The Hour Record and Marginal Gains, Part 1

The Hour Record is unlike any other race in cycling. Almost unimaginably difficult to do, but elegantly simple in concept: Ride your bike, as hard as you can, for an hour.

When you look underneath this simplicity, however, the subtlety, beauty, cruelty, and sophistication of this race become totally gripping. And then you find out there's way, WAY too much to talk about in just one hour. So this is just part 1 of a three-episode series about the Hour Record, covering the origins of the race, early history...and doping.

Got a question you’d like to ask? Text or leave a voicemail at the Marginal Gains Hotline: +1-317-343-4506 or just leave a comment in this post!

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  • Meble

    A comfortable old age is the reward of a well-spent youth. Instead of its bringing sad and melancholy prospects of decay, it would give us hopes of eternal youth in a better world.

  • girlfriend

    In part 3 of our Hour Record trilogy, we talk about the rules of the modern Hour Record, how marginal gains start really coming into play, the theoretical upper limit for the hour record and how close we are to it, and the future for the hour record. We give extra focus to Bradley Wiggins hour record, in part because it comes as close to a perfect attempt — apart from uncontrollable factors — as we ve ever seen, and in part because Josh has some fascinating inside knowledge of Wiggins incredible feat.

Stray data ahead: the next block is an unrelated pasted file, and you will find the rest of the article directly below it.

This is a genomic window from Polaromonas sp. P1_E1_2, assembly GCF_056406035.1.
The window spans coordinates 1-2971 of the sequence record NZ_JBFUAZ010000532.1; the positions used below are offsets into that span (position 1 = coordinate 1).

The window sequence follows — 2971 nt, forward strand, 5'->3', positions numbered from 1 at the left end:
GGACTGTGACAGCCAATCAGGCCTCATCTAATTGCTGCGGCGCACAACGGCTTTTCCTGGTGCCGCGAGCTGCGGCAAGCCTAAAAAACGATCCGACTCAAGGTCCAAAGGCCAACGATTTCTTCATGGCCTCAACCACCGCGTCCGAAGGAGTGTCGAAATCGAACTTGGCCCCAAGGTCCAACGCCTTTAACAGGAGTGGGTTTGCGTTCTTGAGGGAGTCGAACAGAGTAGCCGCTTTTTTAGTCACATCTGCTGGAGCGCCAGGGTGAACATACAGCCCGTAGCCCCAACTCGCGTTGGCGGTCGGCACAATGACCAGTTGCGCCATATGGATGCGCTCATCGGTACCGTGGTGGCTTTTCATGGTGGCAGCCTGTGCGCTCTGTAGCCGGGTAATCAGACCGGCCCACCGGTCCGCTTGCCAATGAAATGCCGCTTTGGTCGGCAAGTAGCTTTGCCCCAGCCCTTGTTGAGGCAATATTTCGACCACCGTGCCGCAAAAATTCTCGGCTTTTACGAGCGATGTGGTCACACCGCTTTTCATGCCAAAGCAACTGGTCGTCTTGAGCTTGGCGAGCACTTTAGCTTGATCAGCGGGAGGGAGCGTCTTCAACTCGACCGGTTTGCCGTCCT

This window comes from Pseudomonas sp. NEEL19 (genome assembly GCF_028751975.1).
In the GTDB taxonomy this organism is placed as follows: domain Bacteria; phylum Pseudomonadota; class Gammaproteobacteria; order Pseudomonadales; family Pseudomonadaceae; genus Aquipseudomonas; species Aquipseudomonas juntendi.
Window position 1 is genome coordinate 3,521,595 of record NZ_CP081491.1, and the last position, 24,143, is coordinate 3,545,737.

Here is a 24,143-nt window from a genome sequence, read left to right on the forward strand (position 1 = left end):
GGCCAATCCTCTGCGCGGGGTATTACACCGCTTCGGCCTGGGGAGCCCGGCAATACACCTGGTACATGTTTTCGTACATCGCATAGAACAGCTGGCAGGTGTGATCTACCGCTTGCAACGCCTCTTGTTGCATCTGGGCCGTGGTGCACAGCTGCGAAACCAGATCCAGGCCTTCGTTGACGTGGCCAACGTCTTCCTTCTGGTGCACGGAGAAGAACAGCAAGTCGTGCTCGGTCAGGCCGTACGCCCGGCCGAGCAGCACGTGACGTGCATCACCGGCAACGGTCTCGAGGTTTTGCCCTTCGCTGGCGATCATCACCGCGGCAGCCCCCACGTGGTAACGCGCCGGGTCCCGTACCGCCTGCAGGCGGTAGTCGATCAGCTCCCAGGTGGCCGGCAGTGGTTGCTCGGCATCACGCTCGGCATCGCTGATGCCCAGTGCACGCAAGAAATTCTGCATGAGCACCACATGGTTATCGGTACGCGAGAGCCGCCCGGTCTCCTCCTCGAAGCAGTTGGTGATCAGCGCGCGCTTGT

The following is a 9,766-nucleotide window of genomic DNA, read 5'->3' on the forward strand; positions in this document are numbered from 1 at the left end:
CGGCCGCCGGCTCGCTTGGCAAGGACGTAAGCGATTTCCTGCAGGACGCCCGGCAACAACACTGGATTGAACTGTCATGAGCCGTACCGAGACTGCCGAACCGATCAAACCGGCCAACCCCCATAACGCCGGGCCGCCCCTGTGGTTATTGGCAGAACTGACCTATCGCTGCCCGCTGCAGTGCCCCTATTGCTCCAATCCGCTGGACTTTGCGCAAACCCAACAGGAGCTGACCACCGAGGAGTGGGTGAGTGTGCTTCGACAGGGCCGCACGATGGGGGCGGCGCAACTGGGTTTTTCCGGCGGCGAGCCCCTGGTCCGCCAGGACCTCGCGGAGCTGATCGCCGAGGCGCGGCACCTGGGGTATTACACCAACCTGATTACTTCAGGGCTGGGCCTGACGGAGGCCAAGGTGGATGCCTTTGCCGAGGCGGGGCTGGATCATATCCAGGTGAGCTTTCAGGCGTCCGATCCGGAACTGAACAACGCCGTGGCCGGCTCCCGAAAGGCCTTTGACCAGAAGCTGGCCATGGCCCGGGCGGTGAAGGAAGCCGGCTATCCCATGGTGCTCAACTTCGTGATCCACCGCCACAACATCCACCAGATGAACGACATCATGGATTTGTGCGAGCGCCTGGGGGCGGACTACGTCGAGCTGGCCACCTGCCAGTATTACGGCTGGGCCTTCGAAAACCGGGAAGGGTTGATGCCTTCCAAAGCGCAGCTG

• Allan Hovda

    1X or 2X? – I am a pro triathlete who just change from a 2X (53/39 w 11-28 cassette setup) to 1X (50t front and 12-speed 10-33 cassette). The 1X setup worked well enough in the hilly Norseman in regards to having easy enough and heavy enough gearing with 3,7 % higher speed at the highest and 8,7 % higher speed at the lowest.

    Still, I felt it looked odd with the chain on the 33-tooth with the crossing and the sound it made. Also, I learned from another episode in marginal gains that the 10-tooth (and the other small as well) give bigger resistance. I wanted to go 1X for better aerodynamics, less weight and fewer components that could screw up. Now I am not sure it that is faster.

    What should I do if I want to go as fast as possible? I can consider having a 2x for hilly races and a 1x for flat races.

  • John

    I have seen the odd data comparing aero frames/wheels no non-aero frames/wheels, but what is the difference between an aero road bike and a non aero road bike? Did (non-aero) carbon frames slow bikes down from an aero prospective (wide bottom brackets and downtubes) vs say slim steel?

  • Michael Brooks

    Josh is it better to wrap cables together when possible or leave them separately, I am sure your answer will be it depends. Mike

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